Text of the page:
COVID-19 Community Levels Update, March 17, 2023: The CDC has listed all eight Connecticut counties in the Low/Green category as part of its weekly Community Levels update. People who are at a high risk for severe illness should consider additional measures to minimize their exposure to COVID-19 and respiratory illnesses. Visit the CDC COVID-19 Community Levels Map for updates.

Please visit to request four free COVID-19 self-test kits from the Federal Government. Find a location that has a supply of COVID-19 therapeutics as part of the Test to Treat initiative here. The complete DPH COVID-19 toolbox is located at

Ebola Virus Disease

Ebola is a deadly disease caused by infection with one of the Ebola viruses. The viruses are found in some African countries. Ebola outbreaks in Africa have happened sporadically since 1976. The largest outbreak of Ebola began in March 2014 with many cases reported from Guinea, Liberia, and Sierra Leone. The Centers for Disease Control and Prevention (CDC) provides up to date information about current and recent outbreaks.
Ebola viruses can spread from person-to-person. This happens through direct contact with body fluids like blood, saliva, urine and sweat from someone who is infected and has symptoms. Direct contact means that the infected fluids enter the body through the eyes, nose, mouth or an open wound. It is also possible to get Ebola when there is direct contact with something that was contaminated with infected body fluids, like a needle or syringe. In Africa, direct contact with the blood, body fluids and tissues of animals infected with the virus might also cause illness.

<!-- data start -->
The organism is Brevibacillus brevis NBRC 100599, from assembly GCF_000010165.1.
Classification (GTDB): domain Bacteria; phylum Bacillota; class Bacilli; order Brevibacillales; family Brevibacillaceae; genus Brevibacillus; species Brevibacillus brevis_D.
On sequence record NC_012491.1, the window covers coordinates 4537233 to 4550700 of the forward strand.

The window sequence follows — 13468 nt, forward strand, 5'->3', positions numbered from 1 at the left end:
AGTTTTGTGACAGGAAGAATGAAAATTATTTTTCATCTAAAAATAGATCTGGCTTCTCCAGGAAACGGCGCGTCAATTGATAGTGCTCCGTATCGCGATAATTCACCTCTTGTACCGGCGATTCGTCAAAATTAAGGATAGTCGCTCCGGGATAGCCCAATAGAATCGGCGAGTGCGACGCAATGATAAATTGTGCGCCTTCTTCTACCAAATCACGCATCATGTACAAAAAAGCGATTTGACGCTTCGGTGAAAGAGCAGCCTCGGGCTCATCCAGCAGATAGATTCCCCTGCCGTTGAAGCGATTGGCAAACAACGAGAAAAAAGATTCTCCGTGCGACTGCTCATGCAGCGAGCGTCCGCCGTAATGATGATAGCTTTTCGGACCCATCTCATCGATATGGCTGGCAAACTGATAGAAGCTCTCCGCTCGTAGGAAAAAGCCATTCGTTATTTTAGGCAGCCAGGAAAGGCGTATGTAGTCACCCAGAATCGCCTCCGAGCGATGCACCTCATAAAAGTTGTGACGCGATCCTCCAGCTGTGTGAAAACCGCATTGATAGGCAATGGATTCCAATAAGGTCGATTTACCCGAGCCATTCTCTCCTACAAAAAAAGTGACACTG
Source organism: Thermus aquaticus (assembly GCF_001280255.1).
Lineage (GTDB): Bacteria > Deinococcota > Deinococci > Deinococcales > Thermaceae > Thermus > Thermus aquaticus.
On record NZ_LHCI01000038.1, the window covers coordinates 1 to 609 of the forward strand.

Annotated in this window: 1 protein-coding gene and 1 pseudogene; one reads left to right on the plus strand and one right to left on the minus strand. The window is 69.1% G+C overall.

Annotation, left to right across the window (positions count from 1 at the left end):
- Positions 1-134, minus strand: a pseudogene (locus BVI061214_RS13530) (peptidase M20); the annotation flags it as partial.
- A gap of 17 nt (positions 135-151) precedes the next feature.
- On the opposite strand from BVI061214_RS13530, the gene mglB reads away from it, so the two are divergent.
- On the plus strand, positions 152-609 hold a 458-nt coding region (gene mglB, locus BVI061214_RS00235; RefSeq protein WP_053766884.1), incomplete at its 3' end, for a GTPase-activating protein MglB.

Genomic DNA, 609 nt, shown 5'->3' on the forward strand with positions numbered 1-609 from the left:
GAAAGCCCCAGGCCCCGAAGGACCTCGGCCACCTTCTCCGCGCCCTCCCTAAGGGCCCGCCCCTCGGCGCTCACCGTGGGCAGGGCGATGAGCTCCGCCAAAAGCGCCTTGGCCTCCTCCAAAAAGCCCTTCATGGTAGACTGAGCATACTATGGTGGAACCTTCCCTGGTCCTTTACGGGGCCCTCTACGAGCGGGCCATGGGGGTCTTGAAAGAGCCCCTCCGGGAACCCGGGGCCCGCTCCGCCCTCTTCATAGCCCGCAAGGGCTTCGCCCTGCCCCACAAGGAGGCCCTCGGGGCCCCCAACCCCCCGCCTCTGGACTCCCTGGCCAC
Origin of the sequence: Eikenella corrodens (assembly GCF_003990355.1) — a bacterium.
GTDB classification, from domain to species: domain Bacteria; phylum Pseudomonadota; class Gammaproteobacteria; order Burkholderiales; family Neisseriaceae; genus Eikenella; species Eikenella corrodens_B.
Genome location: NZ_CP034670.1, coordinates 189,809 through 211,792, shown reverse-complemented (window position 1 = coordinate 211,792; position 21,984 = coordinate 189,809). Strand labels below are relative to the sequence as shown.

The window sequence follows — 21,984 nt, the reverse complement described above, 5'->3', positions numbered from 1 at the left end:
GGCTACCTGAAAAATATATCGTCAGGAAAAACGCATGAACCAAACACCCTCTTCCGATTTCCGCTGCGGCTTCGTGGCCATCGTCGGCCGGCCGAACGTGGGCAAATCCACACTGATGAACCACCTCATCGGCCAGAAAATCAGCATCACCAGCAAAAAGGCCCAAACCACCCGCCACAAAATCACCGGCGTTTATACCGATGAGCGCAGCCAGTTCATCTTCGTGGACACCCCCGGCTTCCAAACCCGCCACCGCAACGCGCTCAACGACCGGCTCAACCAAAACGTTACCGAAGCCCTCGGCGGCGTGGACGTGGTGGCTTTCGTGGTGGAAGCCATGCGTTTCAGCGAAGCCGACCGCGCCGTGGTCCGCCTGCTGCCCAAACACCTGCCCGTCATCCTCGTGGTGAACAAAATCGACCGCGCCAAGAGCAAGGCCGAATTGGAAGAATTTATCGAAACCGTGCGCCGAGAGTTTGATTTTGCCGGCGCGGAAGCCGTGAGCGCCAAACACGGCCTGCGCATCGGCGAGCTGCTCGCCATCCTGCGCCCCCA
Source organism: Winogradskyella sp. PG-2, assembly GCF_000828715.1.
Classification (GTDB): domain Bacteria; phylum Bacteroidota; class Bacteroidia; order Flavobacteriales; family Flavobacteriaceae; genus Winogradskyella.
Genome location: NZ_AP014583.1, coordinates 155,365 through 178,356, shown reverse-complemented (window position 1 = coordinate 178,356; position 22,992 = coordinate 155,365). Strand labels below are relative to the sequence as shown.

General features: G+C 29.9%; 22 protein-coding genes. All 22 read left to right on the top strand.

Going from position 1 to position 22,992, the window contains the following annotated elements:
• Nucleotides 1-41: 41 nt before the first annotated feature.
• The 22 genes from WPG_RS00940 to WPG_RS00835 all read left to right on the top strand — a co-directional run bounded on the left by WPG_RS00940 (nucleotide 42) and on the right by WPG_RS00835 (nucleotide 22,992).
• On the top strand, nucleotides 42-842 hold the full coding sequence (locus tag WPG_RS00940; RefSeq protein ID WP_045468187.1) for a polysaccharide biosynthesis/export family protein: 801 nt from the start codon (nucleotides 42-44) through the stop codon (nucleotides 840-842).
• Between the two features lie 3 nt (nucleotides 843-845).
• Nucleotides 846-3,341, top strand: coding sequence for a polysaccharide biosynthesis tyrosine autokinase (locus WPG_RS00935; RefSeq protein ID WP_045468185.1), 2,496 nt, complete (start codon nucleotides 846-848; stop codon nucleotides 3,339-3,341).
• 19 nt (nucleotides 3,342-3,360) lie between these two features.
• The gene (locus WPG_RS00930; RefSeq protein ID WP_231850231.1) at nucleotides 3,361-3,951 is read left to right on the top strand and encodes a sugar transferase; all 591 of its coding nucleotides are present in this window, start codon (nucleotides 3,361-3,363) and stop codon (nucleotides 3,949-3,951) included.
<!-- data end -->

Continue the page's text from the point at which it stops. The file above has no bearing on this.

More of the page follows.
Symptoms of Ebola include fever, severe headache, fatigue, sore throat, diarrhea, vomiting, muscle pain, and weakness. Symptoms appear within 2 to 21 days after exposure to the virus (average 8 to 10 days). An infected person can only spread the virus after symptoms begin. It is possible to recover from Ebola infection with good supportive clinical care and healthy immune response. After recovery, antibodies to the Ebola virus will last for 10 or more years. Survivors are thought to have some protective immunity to the type of Ebola that sickened them. There is also a vaccine approved by the US Food and Drug Administration that can help to prevent one type of Ebola virus disease.

On September 20, 2022, the Ugandan Ministry of Health confirmed an outbreak of Ebola virus disease in Mubende District, in western Uganda. This outbreak is caused by the Sudan ebolavirus species. The Ugandan Ministry of Health, World Health Organization, CDC and other partners are working to contain the outbreak. Based on available evidence, the FDA approved vaccine is not effective against this type of Ebola virus. More information about this outbreak is available from CDC.

What steps is Connecticut taking to prevent Ebola in our state?

Steps taken to identify and respond to potential Ebola cases include:
  • In accordance with CDC recommendations, the Department of Public Health (DPH) works with local health departments to monitor the health of people returning from countries with Ebola outbreaks.
  • The DPH State Laboratory is prepared to facilitate Ebola virus diagnostic testing.
  • DPH is working with hospitals to ensure their readiness to detect, protect, and respond to patients infected with or suspected of having Ebola virus.
Information From the Centers for Disease Control and Prevention (CDC)
  Last updated 10/18/2022.
To contact the Epidemiology and Emerging Infections Program, please call 860-509-7994.